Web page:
State Sen. Shirley Turner has proposed a bill that would prevent employers from using credit checks during the hiring process in many cases. Citing the downturn in the economy, Turner and other bill supporters note that many people have less than perfect credit, and that shouldn’t keep them from getting jobs.
The legislation would allow employers to run credit checks on applicants only if good credit is a bona fide occupational qualification for the job. The bill also specifically exempts law enforcement agencies from its restrictions.
Some view credit checks as valuable tools in discerning an applicant’s character. The Society for Human Resourcereports that 60% of employers run credit checks on employees.
A 2008 study by the Association for Certified Fraud Examiners found that most employees who steal from their company are first-time offenders who often have credit difficulties.
If passed, employers that violate the law would face fines of $5,000 for a first violation and $10,000 for each subsequent offense. The Senate Labor Committee has approved the measure and it is headed for a vote before the full Senate.
Note: The use of credit checks in hiring has come under increasing attack in recent years. Given the prevalence of predatory lending in minority communities, credit checks could disproportionately affect minorities in violation of the Civil Rights Act.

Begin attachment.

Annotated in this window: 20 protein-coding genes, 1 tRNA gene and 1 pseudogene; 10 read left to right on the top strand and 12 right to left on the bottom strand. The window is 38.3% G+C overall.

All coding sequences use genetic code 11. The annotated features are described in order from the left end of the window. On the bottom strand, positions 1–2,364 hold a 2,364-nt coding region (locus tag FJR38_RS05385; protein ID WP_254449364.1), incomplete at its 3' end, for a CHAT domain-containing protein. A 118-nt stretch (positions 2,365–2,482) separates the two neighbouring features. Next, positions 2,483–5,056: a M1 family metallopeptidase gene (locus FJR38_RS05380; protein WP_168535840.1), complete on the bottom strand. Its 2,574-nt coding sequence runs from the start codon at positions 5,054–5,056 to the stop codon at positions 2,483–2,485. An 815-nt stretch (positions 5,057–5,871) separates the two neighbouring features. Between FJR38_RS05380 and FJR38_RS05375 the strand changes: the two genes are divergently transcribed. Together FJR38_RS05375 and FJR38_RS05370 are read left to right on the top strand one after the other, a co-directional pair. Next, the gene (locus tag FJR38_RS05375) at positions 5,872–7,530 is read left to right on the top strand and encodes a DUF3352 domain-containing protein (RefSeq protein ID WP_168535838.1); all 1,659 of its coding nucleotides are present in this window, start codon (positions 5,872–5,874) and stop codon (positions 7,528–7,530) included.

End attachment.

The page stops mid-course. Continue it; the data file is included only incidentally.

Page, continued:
Employers can defend themselves against such charges by showing the credit check was a business necessity because of the nature of the job.
It’s also important to consider only quantifiable credit problems (such as late payments and failing to pay bills altogether). Don’t base decisions on an applicant’s overall credit score.
Credit rating companies use many factors to determine credit scores, and they never release their calculation methodologies because they consider that proprietary information. That makes it almost impossible for employers to explain in court why they decided to deny someone a job on the basis of a credit score.
Furthermore, credit scoring models are constantly changing, which makes them easy for an employee’s attorney to challenge.
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